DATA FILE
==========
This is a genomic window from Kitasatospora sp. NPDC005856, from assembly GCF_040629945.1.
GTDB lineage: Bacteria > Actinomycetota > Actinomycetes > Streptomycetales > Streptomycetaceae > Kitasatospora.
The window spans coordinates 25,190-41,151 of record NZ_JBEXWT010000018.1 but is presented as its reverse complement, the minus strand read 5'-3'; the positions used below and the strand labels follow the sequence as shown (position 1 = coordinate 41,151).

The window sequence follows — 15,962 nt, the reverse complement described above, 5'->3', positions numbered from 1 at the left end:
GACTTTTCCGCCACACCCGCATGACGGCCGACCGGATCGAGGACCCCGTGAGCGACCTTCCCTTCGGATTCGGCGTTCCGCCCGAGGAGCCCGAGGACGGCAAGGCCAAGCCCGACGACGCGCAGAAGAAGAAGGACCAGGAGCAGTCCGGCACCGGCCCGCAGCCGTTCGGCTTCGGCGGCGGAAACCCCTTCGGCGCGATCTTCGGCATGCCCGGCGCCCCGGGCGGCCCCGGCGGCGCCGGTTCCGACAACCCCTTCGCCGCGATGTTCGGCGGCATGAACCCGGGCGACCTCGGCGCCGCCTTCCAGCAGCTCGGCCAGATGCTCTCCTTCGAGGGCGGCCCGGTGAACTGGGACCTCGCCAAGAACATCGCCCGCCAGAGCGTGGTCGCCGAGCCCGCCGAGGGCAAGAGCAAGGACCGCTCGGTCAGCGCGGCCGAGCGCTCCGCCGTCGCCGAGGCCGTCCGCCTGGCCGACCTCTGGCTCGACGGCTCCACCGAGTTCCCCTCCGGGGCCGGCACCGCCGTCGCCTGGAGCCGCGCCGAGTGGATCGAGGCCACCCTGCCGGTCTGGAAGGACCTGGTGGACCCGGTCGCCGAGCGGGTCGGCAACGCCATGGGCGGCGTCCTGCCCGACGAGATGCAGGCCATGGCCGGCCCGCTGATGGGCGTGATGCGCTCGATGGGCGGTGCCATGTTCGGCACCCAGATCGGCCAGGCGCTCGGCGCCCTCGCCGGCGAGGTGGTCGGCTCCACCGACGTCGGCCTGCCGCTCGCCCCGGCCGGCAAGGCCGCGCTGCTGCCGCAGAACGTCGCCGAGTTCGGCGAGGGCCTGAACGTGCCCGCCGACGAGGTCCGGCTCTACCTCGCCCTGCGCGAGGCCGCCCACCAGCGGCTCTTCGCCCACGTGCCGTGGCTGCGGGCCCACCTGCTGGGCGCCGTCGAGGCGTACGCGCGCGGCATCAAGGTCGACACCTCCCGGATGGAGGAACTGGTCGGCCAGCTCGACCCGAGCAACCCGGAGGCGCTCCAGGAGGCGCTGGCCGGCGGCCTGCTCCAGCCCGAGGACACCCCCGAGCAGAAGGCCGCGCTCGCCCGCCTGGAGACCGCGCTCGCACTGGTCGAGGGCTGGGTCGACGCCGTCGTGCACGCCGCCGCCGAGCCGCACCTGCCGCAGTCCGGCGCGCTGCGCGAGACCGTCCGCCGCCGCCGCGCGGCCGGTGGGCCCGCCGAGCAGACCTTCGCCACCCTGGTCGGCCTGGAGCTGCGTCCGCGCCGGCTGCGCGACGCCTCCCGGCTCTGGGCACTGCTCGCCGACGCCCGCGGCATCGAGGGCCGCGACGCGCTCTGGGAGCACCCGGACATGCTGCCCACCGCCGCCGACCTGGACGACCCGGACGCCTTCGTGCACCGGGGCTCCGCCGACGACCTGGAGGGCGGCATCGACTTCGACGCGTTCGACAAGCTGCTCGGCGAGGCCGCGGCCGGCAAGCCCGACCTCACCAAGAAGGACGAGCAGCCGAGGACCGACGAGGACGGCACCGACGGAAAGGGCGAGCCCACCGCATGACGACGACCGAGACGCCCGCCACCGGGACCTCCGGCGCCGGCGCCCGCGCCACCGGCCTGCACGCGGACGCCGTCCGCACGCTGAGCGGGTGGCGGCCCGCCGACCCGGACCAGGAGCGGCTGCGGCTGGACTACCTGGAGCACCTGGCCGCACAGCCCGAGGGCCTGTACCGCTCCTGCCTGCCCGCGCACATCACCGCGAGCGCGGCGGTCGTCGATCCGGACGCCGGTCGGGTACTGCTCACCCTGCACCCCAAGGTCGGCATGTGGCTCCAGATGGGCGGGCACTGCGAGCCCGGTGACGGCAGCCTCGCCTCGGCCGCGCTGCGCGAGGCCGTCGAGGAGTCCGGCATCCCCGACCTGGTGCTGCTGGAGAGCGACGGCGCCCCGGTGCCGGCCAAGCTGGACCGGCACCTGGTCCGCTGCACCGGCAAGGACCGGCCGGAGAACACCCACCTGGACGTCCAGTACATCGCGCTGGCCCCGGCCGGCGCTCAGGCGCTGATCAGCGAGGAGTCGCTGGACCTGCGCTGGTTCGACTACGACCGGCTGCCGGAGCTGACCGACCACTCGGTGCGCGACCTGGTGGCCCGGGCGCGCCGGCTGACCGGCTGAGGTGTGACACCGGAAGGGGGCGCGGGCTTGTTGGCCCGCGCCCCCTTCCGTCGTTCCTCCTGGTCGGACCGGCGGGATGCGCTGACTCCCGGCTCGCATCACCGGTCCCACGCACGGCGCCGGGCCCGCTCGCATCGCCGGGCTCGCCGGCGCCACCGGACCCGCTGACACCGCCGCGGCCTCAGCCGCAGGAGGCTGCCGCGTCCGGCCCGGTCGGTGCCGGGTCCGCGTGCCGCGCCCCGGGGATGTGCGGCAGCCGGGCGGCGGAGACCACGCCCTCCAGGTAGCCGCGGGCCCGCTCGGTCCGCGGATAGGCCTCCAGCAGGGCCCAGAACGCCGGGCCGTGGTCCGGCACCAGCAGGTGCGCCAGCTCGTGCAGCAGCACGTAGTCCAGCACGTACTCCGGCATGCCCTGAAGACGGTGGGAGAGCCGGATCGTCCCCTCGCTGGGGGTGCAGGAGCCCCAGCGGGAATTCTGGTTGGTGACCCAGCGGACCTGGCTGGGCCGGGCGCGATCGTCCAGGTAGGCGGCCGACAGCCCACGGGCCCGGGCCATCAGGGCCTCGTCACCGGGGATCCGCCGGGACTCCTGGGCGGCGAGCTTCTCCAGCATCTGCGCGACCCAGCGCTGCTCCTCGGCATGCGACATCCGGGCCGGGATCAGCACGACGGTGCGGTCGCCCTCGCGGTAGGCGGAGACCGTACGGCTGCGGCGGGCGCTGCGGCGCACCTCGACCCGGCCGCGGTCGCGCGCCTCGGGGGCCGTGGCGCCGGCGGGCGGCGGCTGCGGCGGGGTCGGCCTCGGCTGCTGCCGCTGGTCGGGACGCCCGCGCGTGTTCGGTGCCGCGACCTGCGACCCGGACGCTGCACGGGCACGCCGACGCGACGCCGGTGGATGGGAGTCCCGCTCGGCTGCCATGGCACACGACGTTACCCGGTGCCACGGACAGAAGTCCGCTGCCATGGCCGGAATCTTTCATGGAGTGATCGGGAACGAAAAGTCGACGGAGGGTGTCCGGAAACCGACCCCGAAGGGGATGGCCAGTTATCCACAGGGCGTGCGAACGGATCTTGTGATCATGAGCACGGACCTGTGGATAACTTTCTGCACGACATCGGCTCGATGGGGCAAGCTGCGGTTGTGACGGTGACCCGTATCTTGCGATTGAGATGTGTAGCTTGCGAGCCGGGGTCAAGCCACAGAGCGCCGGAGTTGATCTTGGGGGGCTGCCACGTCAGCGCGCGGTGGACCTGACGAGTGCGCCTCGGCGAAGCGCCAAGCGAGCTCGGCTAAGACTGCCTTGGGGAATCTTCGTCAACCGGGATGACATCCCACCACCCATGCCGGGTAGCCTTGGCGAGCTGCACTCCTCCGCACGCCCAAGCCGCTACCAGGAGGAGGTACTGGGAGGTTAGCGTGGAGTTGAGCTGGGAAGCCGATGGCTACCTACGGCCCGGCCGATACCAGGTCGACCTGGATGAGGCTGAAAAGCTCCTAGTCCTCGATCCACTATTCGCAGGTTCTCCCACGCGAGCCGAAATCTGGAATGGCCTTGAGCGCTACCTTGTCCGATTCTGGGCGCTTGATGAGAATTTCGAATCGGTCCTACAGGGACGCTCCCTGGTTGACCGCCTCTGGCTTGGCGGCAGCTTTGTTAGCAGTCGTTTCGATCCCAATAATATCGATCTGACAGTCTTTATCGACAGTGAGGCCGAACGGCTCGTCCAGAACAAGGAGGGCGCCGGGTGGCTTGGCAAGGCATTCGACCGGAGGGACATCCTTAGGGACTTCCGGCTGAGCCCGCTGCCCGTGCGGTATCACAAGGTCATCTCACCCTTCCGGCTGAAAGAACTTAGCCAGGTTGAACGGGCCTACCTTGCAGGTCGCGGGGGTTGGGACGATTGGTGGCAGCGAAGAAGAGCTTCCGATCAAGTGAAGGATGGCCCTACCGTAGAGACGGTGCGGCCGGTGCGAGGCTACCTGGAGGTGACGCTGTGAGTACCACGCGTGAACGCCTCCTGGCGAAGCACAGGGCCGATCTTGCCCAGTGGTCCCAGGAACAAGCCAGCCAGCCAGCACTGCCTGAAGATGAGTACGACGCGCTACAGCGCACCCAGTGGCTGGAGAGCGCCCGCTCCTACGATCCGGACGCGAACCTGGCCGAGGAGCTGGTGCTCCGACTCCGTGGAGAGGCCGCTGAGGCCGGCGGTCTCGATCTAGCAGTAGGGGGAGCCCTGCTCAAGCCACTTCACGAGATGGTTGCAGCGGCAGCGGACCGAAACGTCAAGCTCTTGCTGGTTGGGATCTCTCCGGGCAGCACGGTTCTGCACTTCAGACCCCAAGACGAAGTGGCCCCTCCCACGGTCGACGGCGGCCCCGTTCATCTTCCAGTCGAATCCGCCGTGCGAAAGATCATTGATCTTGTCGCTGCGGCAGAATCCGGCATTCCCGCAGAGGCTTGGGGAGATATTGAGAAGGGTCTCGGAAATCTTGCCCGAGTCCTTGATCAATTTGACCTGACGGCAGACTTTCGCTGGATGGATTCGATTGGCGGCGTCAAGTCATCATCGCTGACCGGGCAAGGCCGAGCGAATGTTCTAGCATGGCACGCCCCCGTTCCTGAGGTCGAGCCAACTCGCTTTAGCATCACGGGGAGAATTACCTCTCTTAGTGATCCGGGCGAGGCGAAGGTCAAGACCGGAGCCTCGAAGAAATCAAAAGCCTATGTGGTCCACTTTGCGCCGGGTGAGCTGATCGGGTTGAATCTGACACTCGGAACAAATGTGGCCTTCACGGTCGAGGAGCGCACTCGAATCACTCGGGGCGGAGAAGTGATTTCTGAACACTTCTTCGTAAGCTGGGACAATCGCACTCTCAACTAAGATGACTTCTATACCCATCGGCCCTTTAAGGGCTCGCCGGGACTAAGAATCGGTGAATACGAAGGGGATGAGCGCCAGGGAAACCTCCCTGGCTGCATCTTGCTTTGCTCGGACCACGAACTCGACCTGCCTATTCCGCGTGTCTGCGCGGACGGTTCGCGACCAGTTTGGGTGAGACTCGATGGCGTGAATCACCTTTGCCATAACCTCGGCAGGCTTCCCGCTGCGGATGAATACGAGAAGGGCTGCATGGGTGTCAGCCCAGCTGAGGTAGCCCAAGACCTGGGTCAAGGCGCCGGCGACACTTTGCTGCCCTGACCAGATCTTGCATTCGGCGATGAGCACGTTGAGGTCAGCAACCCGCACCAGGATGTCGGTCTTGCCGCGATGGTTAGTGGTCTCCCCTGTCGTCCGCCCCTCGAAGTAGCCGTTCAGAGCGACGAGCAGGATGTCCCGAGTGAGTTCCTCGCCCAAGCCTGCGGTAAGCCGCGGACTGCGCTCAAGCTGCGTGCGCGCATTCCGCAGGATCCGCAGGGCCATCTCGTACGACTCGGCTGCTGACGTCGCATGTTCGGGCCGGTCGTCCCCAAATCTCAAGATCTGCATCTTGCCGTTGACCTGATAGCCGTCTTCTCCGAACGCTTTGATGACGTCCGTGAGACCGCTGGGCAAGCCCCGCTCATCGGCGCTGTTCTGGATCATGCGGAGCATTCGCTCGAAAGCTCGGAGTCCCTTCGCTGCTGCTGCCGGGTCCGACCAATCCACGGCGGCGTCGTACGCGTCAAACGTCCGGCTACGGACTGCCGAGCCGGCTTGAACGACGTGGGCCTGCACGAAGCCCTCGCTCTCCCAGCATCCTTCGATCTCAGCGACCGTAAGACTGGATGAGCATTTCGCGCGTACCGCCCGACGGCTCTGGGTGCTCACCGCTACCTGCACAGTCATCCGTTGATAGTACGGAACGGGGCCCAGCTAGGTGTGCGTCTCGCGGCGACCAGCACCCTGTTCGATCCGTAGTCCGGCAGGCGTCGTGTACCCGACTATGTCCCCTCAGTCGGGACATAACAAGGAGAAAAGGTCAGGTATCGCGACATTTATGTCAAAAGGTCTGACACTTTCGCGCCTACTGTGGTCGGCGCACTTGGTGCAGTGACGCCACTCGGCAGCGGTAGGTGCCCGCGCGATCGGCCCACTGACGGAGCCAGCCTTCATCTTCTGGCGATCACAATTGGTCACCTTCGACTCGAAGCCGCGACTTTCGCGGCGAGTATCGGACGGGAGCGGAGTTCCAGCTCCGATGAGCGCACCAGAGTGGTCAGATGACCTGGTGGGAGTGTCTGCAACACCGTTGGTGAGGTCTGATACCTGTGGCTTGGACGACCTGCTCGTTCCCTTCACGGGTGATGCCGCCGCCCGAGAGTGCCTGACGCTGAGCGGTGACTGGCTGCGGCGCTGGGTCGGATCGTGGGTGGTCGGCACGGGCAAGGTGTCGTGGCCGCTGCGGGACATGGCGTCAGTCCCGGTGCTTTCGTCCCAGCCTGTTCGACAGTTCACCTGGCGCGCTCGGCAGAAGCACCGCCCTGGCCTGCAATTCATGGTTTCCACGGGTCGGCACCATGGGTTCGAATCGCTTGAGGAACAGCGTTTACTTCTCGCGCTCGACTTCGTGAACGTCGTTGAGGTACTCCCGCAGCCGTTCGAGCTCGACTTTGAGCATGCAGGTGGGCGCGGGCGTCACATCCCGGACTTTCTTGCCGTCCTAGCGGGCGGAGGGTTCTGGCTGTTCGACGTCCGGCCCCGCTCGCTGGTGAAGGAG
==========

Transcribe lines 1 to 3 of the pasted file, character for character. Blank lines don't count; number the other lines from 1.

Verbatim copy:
This is a genomic window from Kitasatospora sp. NPDC005856, from assembly GCF_040629945.1.
GTDB lineage: Bacteria > Actinomycetota > Actinomycetes > Streptomycetales > Streptomycetaceae > Kitasatospora.
The window spans coordinates 25,190-41,151 of record NZ_JBEXWT010000018.1 but is presented as its reverse complement, the minus strand read 5'-3'; the positions used below and the strand labels follow the sequence as shown (position 1 = coordinate 41,151).